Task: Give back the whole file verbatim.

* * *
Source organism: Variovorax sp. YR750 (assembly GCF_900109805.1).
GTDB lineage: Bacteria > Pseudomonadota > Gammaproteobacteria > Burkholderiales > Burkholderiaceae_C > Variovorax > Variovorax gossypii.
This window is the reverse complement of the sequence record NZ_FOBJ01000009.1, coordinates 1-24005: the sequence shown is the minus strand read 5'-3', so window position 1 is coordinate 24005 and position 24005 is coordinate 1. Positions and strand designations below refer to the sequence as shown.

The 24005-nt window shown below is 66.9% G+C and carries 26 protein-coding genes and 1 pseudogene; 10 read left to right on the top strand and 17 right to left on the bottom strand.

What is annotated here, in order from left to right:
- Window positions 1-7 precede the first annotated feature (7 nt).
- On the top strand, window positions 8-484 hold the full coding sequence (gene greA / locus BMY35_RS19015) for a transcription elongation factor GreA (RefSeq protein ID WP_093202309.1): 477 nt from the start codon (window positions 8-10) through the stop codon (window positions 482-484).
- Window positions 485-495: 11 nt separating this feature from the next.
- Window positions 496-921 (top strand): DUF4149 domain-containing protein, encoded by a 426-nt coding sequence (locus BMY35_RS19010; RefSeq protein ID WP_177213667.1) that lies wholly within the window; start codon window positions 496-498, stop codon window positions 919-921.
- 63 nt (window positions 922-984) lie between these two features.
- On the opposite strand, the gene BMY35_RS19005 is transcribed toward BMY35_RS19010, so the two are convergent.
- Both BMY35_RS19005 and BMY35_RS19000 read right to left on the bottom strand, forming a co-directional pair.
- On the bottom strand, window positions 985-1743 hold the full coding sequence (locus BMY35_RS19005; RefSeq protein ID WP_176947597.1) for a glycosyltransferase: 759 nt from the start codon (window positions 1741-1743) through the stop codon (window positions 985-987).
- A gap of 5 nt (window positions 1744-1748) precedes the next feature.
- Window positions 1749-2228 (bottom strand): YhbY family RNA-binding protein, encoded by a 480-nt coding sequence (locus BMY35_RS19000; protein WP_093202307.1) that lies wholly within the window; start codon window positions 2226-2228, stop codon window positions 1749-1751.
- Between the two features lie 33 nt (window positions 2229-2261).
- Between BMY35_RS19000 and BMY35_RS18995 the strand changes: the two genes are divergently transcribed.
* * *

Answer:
Source organism: Variovorax sp. YR750 (assembly GCF_900109805.1).
GTDB lineage: Bacteria > Pseudomonadota > Gammaproteobacteria > Burkholderiales > Burkholderiaceae_C > Variovorax > Variovorax gossypii.
This window is the reverse complement of the sequence record NZ_FOBJ01000009.1, coordinates 1-24005: the sequence shown is the minus strand read 5'-3', so window position 1 is coordinate 24005 and position 24005 is coordinate 1. Positions and strand designations below refer to the sequence as shown.

The 24005-nt window shown below is 66.9% G+C and carries 26 protein-coding genes and 1 pseudogene; 10 read left to right on the top strand and 17 right to left on the bottom strand.

What is annotated here, in order from left to right:
- Window positions 1-7 precede the first annotated feature (7 nt).
- On the top strand, window positions 8-484 hold the full coding sequence (gene greA / locus BMY35_RS19015) for a transcription elongation factor GreA (RefSeq protein ID WP_093202309.1): 477 nt from the start codon (window positions 8-10) through the stop codon (window positions 482-484).
- Window positions 485-495: 11 nt separating this feature from the next.
- Window positions 496-921 (top strand): DUF4149 domain-containing protein, encoded by a 426-nt coding sequence (locus BMY35_RS19010; RefSeq protein ID WP_177213667.1) that lies wholly within the window; start codon window positions 496-498, stop codon window positions 919-921.
- 63 nt (window positions 922-984) lie between these two features.
- On the opposite strand, the gene BMY35_RS19005 is transcribed toward BMY35_RS19010, so the two are convergent.
- Both BMY35_RS19005 and BMY35_RS19000 read right to left on the bottom strand, forming a co-directional pair.
- On the bottom strand, window positions 985-1743 hold the full coding sequence (locus BMY35_RS19005; RefSeq protein ID WP_176947597.1) for a glycosyltransferase: 759 nt from the start codon (window positions 1741-1743) through the stop codon (window positions 985-987).
- A gap of 5 nt (window positions 1744-1748) precedes the next feature.
- Window positions 1749-2228 (bottom strand): YhbY family RNA-binding protein, encoded by a 480-nt coding sequence (locus BMY35_RS19000; protein WP_093202307.1) that lies wholly within the window; start codon window positions 2226-2228, stop codon window positions 1749-1751.
- Between the two features lie 33 nt (window positions 2229-2261).
- Between BMY35_RS19000 and BMY35_RS18995 the strand changes: the two genes are divergently transcribed.